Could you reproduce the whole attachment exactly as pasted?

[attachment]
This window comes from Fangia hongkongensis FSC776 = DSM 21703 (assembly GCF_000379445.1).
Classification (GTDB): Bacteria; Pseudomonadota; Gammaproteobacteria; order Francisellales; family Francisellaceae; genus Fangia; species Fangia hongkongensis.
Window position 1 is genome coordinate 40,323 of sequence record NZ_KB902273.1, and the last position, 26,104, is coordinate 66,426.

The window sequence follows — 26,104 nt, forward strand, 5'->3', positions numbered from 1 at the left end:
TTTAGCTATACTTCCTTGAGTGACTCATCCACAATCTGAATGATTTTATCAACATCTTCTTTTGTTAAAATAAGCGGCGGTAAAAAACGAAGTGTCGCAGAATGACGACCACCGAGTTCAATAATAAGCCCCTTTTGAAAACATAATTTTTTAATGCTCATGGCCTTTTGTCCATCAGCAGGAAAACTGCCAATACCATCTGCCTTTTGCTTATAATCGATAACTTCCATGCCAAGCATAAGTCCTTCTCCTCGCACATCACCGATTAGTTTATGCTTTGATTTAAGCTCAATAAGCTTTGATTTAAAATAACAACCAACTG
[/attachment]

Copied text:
This window comes from Fangia hongkongensis FSC776 = DSM 21703 (assembly GCF_000379445.1).
Classification (GTDB): Bacteria; Pseudomonadota; Gammaproteobacteria; order Francisellales; family Francisellaceae; genus Fangia; species Fangia hongkongensis.
Window position 1 is genome coordinate 40,323 of sequence record NZ_KB902273.1, and the last position, 26,104, is coordinate 66,426.

The window sequence follows — 26,104 nt, forward strand, 5'->3', positions numbered from 1 at the left end:
TTTAGCTATACTTCCTTGAGTGACTCATCCACAATCTGAATGATTTTATCAACATCTTCTTTTGTTAAAATAAGCGGCGGTAAAAAACGAAGTGTCGCAGAATGACGACCACCGAGTTCAATAATAAGCCCCTTTTGAAAACATAATTTTTTAATGCTCATGGCCTTTTGTCCATCAGCAGGAAAACTGCCAATACCATCTGCCTTTTGCTTATAATCGATAACTTCCATGCCAAGCATAAGTCCTTCTCCTCGCACATCACCGATTAGTTTATGCTTTGATTTAAGCTCAATAAGCTTTGATTTAAAATAACAACCAACTG